Sometimes life throws a curveball, and everything feels a bit off-kilter. At times like this, relationships can get dicey, especially if money is an issue and employment woes are at the forefront. For many people, recent developments such as heighted confinement at home have contributed to emotional, psychological, even physical difficulties that result in or exacerbate substance abuse, problem drug or alcohol use, and frayed family and personal dynamics. If this strikes a chord, are you looking for ways to get your man to go to therapy?
According to the Centers for Disease Control and Prevention (CDC), in late June 2020 in the United States, during the initial widespread contagion of COVID-19, 40 percent of individuals surveyed said they’d struggled with issues of mental health or substance abuse, and thoughts of suicide.
Findings from a study by BMJ Open, an online journal, already showed soaring increases in the “diseases of despair,” including substance abuse, suicidal thoughts/behaviors, and alcohol dependency covering the years 2009-2018. The current pandemic only exacerbates the trend toward increasing diseases of despair.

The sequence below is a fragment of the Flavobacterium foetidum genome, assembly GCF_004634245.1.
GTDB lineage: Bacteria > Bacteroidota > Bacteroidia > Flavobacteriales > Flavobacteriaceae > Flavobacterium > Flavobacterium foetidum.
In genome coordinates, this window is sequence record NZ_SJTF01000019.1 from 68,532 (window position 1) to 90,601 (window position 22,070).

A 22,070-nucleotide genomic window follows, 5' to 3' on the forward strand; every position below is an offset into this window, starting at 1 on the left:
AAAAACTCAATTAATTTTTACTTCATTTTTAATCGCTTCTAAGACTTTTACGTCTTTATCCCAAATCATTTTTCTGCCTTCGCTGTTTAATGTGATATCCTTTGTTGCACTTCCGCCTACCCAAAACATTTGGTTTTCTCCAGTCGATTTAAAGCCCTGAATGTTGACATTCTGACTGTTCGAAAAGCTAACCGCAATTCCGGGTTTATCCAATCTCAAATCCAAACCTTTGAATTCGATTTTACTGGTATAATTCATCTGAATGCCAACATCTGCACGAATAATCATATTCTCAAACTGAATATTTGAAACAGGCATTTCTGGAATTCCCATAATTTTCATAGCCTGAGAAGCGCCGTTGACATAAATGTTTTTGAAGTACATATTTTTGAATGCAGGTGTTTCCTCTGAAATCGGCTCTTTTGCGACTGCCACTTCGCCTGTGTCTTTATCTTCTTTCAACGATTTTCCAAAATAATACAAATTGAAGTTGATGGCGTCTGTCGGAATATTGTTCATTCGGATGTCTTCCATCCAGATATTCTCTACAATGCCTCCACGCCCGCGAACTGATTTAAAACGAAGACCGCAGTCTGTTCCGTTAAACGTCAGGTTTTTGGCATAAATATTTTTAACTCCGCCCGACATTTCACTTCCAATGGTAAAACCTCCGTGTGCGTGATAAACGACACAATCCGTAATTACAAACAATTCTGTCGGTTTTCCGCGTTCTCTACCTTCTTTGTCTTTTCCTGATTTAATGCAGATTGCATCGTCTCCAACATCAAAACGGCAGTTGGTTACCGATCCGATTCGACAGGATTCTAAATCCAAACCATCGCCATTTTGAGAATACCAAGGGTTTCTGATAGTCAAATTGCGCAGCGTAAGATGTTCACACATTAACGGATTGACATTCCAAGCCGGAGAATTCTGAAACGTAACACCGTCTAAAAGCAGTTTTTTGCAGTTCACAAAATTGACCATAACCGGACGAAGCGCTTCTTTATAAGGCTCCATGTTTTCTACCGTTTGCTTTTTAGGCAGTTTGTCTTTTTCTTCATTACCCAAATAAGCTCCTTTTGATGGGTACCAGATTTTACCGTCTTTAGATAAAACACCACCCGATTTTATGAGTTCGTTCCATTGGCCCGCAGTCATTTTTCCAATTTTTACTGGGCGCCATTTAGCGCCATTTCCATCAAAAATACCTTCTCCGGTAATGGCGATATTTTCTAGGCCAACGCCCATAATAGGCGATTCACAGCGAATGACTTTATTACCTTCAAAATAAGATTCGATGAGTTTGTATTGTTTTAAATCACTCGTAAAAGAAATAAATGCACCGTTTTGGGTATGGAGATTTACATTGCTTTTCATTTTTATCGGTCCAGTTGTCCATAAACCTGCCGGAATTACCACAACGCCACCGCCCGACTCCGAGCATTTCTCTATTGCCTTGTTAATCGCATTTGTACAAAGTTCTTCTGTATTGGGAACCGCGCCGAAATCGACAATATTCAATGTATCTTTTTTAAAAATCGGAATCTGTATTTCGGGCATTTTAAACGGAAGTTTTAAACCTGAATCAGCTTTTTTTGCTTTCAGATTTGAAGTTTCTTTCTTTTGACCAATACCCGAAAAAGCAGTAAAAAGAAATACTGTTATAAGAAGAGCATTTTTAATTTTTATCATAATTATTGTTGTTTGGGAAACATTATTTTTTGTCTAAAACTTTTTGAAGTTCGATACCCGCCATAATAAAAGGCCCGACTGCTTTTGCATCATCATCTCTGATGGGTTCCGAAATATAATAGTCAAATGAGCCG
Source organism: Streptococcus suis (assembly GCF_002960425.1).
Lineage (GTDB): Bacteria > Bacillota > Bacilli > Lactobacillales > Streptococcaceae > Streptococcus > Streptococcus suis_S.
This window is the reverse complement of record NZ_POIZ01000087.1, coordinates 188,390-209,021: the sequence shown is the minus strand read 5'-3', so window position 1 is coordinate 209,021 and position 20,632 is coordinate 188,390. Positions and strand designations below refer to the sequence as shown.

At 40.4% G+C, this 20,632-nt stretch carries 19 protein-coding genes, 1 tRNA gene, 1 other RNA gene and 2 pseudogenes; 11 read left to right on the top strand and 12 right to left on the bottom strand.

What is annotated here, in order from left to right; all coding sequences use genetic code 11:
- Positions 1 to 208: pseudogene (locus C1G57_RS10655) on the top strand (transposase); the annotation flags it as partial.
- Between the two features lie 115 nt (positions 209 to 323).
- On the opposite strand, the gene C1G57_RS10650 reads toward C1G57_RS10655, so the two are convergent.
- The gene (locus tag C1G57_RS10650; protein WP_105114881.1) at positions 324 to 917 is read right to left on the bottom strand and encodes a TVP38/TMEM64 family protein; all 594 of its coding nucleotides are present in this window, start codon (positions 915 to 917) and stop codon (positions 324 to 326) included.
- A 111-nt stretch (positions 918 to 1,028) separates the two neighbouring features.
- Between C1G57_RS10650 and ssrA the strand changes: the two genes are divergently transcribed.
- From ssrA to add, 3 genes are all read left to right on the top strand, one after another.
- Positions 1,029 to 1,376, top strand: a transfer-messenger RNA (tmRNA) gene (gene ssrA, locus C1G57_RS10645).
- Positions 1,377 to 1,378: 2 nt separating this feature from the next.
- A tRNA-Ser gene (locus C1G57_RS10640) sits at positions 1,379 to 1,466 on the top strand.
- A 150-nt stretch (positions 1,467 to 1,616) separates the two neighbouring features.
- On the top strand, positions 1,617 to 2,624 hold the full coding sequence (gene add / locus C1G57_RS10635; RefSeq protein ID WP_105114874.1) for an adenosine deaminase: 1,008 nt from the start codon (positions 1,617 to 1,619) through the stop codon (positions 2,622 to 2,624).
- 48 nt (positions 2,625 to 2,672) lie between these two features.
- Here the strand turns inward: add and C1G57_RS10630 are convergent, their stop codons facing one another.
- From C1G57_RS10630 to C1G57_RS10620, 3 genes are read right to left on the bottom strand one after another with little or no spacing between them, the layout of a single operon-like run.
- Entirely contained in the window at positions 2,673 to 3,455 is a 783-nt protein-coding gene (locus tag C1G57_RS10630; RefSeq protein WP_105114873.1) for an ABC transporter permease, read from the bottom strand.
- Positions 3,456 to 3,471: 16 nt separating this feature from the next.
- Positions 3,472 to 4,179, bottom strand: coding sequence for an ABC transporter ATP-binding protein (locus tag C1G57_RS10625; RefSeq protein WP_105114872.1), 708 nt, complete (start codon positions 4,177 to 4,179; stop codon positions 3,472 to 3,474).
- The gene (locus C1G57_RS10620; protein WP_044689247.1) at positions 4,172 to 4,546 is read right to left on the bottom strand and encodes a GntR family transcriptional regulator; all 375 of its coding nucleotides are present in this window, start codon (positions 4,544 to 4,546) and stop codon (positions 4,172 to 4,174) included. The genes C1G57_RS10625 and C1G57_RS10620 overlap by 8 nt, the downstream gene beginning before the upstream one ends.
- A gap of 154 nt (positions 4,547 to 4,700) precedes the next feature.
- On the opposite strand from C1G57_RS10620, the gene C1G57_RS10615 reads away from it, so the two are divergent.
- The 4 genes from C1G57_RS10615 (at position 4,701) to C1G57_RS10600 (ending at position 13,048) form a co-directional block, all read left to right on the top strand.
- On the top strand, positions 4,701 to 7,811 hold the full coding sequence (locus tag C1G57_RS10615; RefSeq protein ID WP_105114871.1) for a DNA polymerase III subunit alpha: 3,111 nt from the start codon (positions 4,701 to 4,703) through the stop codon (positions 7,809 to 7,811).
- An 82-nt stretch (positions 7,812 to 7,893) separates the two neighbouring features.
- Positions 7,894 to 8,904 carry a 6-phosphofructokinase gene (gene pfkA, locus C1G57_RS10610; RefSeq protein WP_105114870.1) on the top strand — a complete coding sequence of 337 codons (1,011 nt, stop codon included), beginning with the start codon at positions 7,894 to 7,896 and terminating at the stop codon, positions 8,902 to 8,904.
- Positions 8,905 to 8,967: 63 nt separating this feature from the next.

Why is it Difficult for Someone to Seek Professional Care?
If you are married to a man who’s been having problems with alcohol or drugs, you may be asking yourself, “How can I get my husband to go to therapy?” While it’s not only men who may be reluctant to get professional help, many men can fall into this category. They may think they are capable of handling anything that has to do with their drinking, drug use, anger, depression, or another behavioral or mental health issue. The fact that negative consequences mount does not seem to have any bearing on this inaccurate belief.
Other barriers to seeking professional care when a husband or boyfriend needs therapy include:
- Cost of therapy/treatment
- Fear of losing a job
- The stigma attached to mental health or substance abuse disorder
- Being away from family
- Surrendering control
- Having to face their fears
- Worry about not being able to take care of obligations
- Fear about the loss of stature in the family
- Fear others will lose respect
Validate Their Desire to Seek Help